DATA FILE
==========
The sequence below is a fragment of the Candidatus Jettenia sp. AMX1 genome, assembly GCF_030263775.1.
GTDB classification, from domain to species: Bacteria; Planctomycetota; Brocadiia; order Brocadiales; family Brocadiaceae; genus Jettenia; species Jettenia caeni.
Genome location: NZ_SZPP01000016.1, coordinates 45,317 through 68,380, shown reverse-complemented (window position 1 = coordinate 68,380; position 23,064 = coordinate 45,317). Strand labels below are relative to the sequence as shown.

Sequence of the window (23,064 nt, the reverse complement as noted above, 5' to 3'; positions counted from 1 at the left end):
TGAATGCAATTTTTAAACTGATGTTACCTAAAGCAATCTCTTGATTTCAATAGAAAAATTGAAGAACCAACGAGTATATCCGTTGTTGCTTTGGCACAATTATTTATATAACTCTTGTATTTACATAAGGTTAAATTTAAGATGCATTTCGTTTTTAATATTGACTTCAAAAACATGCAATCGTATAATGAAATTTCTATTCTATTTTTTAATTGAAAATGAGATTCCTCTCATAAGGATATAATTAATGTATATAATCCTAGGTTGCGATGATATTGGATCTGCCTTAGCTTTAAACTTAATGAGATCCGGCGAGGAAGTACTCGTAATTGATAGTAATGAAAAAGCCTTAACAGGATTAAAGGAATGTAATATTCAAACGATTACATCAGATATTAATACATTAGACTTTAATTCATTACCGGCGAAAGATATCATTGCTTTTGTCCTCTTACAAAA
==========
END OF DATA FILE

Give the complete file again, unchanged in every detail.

The sequence below is a fragment of the Candidatus Jettenia sp. AMX1 genome, assembly GCF_030263775.1.
GTDB classification, from domain to species: Bacteria; Planctomycetota; Brocadiia; order Brocadiales; family Brocadiaceae; genus Jettenia; species Jettenia caeni.
Genome location: NZ_SZPP01000016.1, coordinates 45,317 through 68,380, shown reverse-complemented (window position 1 = coordinate 68,380; position 23,064 = coordinate 45,317). Strand labels below are relative to the sequence as shown.

Sequence of the window (23,064 nt, the reverse complement as noted above, 5' to 3'; positions counted from 1 at the left end):
TGAATGCAATTTTTAAACTGATGTTACCTAAAGCAATCTCTTGATTTCAATAGAAAAATTGAAGAACCAACGAGTATATCCGTTGTTGCTTTGGCACAATTATTTATATAACTCTTGTATTTACATAAGGTTAAATTTAAGATGCATTTCGTTTTTAATATTGACTTCAAAAACATGCAATCGTATAATGAAATTTCTATTCTATTTTTTAATTGAAAATGAGATTCCTCTCATAAGGATATAATTAATGTATATAATCCTAGGTTGCGATGATATTGGATCTGCCTTAGCTTTAAACTTAATGAGATCCGGCGAGGAAGTACTCGTAATTGATAGTAATGAAAAAGCCTTAACAGGATTAAAGGAATGTAATATTCAAACGATTACATCAGATATTAATACATTAGACTTTAATTCATTACCGGCGAAAGATATCATTGCTTTTGTCCTCTTACAAAA